Car Week festivities culminate on Sunday with the Pebble Beach Concours d’elegance. Ross and I left our Porsche in the back-blocks and jumped on the shuttle bus. As we descended the steps, the vista of the bay spread before us, with a light fog hiding a couple of mega-yachts; a few steps further on, the cars appeared, a sea of beautiful prewar machines, encircled by a line of coachbuilt Ferraris and a smattering of other exotica. But all good things must come to an end, and it was time for us to revert to more general sightseeing around San Francisco Bay.
With oil consumption unabated, or rather worsening, we were fearful for the health of the 911’s engine, so first stop was to deliver it to Don Wise’s Autowerks in San Jose for a compression and leak down test to diagnose the root cause.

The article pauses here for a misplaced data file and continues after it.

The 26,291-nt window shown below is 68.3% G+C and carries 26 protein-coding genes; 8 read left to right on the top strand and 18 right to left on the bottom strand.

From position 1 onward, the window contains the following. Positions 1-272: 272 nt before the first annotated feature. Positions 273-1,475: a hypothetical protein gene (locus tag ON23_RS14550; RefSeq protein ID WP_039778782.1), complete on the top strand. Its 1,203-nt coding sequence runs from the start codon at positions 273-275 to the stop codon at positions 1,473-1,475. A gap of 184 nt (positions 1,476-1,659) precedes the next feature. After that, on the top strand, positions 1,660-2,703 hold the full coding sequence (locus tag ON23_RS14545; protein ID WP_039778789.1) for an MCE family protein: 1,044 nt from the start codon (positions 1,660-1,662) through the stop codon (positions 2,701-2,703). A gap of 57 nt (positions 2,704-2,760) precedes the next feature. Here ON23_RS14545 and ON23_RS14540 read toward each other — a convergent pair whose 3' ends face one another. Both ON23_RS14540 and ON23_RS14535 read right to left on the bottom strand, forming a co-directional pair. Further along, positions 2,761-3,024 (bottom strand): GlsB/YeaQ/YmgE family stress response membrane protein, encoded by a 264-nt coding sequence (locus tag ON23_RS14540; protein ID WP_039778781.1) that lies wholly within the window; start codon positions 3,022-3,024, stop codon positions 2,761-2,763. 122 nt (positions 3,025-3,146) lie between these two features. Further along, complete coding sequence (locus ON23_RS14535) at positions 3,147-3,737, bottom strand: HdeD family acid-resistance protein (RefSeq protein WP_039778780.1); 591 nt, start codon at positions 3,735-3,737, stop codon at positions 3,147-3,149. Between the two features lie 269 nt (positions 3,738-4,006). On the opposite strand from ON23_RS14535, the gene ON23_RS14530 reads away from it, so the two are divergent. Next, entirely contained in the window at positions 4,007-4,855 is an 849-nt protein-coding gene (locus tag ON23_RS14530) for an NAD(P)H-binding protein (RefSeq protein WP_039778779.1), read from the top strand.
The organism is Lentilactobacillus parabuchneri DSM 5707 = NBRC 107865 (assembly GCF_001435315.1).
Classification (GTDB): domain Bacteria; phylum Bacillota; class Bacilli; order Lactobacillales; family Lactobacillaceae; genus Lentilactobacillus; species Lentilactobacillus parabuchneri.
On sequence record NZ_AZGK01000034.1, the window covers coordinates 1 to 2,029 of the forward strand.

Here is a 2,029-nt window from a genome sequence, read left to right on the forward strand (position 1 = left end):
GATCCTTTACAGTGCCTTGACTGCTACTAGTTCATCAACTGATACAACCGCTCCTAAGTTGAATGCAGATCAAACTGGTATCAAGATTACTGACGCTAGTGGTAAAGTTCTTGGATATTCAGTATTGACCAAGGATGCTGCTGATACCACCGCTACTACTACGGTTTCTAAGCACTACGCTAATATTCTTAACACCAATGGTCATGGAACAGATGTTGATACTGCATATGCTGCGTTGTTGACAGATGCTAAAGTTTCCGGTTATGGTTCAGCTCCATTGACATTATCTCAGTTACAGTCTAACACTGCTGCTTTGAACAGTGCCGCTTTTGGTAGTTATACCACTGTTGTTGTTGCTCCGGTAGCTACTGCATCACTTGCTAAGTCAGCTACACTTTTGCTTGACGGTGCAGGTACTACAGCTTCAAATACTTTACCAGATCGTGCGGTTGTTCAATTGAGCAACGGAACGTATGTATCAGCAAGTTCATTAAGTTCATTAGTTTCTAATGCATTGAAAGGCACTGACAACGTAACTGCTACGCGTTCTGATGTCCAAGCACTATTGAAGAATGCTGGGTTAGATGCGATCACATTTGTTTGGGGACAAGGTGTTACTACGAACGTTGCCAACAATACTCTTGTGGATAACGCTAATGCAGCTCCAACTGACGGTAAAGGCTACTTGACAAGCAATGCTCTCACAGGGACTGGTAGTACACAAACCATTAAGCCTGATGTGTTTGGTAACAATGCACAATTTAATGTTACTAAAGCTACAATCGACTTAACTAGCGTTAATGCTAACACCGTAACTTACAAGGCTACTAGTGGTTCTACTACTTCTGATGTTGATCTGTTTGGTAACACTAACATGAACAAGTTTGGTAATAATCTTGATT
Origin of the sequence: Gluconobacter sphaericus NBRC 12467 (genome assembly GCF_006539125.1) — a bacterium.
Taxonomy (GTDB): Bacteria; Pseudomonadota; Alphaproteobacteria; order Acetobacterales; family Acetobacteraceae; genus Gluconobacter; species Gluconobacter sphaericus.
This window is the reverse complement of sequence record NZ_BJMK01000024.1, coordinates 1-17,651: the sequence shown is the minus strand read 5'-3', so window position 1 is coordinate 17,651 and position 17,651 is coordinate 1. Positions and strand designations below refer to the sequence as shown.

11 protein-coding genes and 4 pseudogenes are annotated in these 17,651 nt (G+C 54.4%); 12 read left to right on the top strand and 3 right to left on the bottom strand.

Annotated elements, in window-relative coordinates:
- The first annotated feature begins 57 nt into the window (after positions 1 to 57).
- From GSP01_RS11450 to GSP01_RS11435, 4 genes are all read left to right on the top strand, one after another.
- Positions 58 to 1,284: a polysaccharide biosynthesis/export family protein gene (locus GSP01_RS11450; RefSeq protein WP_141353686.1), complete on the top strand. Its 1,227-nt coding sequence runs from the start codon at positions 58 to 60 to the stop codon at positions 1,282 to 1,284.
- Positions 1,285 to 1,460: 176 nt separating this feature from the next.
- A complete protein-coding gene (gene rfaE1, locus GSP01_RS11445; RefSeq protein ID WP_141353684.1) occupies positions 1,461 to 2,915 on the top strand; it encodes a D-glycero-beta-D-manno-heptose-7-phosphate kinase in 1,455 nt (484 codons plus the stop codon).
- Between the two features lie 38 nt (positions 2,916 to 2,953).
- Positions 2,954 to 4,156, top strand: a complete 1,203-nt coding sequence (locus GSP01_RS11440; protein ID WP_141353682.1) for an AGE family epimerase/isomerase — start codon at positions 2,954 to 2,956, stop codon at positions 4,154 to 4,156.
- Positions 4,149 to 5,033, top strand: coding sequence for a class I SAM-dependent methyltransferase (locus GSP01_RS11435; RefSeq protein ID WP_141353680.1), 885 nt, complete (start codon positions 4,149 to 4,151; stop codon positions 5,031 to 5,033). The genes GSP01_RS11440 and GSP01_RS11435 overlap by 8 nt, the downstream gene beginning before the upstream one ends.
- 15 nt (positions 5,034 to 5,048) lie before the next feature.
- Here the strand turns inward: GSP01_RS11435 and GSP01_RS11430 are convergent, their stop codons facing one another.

Jumping into a hired Toyota Yaris, we headed off to catch a pre-booked ferry for Alcatraz Island. A short walk up the hill from the dock is the infamous cell block. Audio guides with commentary recorded by former guards and prisoners steer visitors around the site and recount intriguing true stories of daring escape attempts. It was also fascinating to learn about the Native American occupation of the island for 19 months from 1969–1971, part of an ultimately successful land rights protest.
Back on the mainland we ascended the Coit Tower for 360 degree views of the area, before walking across town for a closer look at the famous Lombard Street, which boasts eight hairpin bends in only one block. Then on to Fisherman’s Wharf for a freshly caught dinner before crossing the massive span of the Golden Gate, north to San Rafael, our base for the duration of this leg of our holiday.